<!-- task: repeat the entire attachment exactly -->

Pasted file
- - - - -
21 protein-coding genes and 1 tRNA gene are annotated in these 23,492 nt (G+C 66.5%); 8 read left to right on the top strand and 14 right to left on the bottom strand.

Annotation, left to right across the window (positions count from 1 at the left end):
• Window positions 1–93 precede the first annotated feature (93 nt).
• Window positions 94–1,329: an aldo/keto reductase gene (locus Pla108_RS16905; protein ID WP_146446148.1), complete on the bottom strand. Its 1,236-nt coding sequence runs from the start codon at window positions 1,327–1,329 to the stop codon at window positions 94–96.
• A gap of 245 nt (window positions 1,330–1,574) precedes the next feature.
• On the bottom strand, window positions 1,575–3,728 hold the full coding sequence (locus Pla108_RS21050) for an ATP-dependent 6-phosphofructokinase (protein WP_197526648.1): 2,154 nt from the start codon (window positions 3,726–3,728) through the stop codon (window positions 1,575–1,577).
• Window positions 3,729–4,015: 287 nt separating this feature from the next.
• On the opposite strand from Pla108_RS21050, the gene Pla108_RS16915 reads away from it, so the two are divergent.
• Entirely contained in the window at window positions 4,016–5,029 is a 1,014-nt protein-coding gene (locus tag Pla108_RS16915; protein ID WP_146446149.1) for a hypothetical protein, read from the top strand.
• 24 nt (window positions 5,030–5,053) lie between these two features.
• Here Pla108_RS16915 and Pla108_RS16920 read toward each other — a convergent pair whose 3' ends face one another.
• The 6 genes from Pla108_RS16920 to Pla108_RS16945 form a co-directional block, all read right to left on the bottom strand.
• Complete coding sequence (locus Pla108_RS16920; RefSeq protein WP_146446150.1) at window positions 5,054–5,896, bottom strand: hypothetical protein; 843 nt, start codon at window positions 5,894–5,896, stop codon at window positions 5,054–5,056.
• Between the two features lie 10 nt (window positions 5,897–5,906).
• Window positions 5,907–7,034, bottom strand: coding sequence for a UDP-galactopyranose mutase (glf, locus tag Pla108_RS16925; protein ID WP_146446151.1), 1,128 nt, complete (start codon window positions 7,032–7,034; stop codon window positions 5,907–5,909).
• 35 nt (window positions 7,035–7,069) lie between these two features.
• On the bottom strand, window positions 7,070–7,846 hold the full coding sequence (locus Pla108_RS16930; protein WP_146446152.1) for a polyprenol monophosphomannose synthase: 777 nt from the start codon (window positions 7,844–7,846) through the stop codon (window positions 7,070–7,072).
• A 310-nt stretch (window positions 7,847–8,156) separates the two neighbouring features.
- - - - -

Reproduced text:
21 protein-coding genes and 1 tRNA gene are annotated in these 23,492 nt (G+C 66.5%); 8 read left to right on the top strand and 14 right to left on the bottom strand.

Annotation, left to right across the window (positions count from 1 at the left end):
• Window positions 1–93 precede the first annotated feature (93 nt).
• Window positions 94–1,329: an aldo/keto reductase gene (locus Pla108_RS16905; protein ID WP_146446148.1), complete on the bottom strand. Its 1,236-nt coding sequence runs from the start codon at window positions 1,327–1,329 to the stop codon at window positions 94–96.
• A gap of 245 nt (window positions 1,330–1,574) precedes the next feature.
• On the bottom strand, window positions 1,575–3,728 hold the full coding sequence (locus Pla108_RS21050) for an ATP-dependent 6-phosphofructokinase (protein WP_197526648.1): 2,154 nt from the start codon (window positions 3,726–3,728) through the stop codon (window positions 1,575–1,577).
• Window positions 3,729–4,015: 287 nt separating this feature from the next.
• On the opposite strand from Pla108_RS21050, the gene Pla108_RS16915 reads away from it, so the two are divergent.
• Entirely contained in the window at window positions 4,016–5,029 is a 1,014-nt protein-coding gene (locus tag Pla108_RS16915; protein ID WP_146446149.1) for a hypothetical protein, read from the top strand.
• 24 nt (window positions 5,030–5,053) lie between these two features.
• Here Pla108_RS16915 and Pla108_RS16920 read toward each other — a convergent pair whose 3' ends face one another.
• The 6 genes from Pla108_RS16920 to Pla108_RS16945 form a co-directional block, all read right to left on the bottom strand.
• Complete coding sequence (locus Pla108_RS16920; RefSeq protein WP_146446150.1) at window positions 5,054–5,896, bottom strand: hypothetical protein; 843 nt, start codon at window positions 5,894–5,896, stop codon at window positions 5,054–5,056.
• Between the two features lie 10 nt (window positions 5,897–5,906).
• Window positions 5,907–7,034, bottom strand: coding sequence for a UDP-galactopyranose mutase (glf, locus tag Pla108_RS16925; protein ID WP_146446151.1), 1,128 nt, complete (start codon window positions 7,032–7,034; stop codon window positions 5,907–5,909).
• 35 nt (window positions 7,035–7,069) lie between these two features.
• On the bottom strand, window positions 7,070–7,846 hold the full coding sequence (locus Pla108_RS16930; protein WP_146446152.1) for a polyprenol monophosphomannose synthase: 777 nt from the start codon (window positions 7,844–7,846) through the stop codon (window positions 7,070–7,072).
• A 310-nt stretch (window positions 7,847–8,156) separates the two neighbouring features.